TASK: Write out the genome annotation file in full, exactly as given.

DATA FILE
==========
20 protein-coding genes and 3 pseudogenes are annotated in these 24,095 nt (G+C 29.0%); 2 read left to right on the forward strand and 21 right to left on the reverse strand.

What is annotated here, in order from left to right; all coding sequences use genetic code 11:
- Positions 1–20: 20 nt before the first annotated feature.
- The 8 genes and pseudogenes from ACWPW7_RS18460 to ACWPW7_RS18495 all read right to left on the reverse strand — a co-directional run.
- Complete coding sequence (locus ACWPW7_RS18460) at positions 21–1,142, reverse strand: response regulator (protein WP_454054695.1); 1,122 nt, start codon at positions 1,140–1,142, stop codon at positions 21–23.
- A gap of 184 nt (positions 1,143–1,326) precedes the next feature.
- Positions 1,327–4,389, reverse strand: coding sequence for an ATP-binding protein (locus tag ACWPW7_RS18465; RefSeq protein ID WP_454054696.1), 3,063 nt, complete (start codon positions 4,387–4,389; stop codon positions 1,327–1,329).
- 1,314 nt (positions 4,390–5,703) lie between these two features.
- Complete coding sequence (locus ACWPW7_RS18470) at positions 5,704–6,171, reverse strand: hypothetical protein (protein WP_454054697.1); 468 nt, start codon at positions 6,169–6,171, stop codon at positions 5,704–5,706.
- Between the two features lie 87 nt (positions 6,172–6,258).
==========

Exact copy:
20 protein-coding genes and 3 pseudogenes are annotated in these 24,095 nt (G+C 29.0%); 2 read left to right on the forward strand and 21 right to left on the reverse strand.

What is annotated here, in order from left to right; all coding sequences use genetic code 11:
- Positions 1–20: 20 nt before the first annotated feature.
- The 8 genes and pseudogenes from ACWPW7_RS18460 to ACWPW7_RS18495 all read right to left on the reverse strand — a co-directional run.
- Complete coding sequence (locus ACWPW7_RS18460) at positions 21–1,142, reverse strand: response regulator (protein WP_454054695.1); 1,122 nt, start codon at positions 1,140–1,142, stop codon at positions 21–23.
- A gap of 184 nt (positions 1,143–1,326) precedes the next feature.
- Positions 1,327–4,389, reverse strand: coding sequence for an ATP-binding protein (locus tag ACWPW7_RS18465; RefSeq protein ID WP_454054696.1), 3,063 nt, complete (start codon positions 4,387–4,389; stop codon positions 1,327–1,329).
- 1,314 nt (positions 4,390–5,703) lie between these two features.
- Complete coding sequence (locus ACWPW7_RS18470) at positions 5,704–6,171, reverse strand: hypothetical protein (protein WP_454054697.1); 468 nt, start codon at positions 6,169–6,171, stop codon at positions 5,704–5,706.
- Between the two features lie 87 nt (positions 6,172–6,258).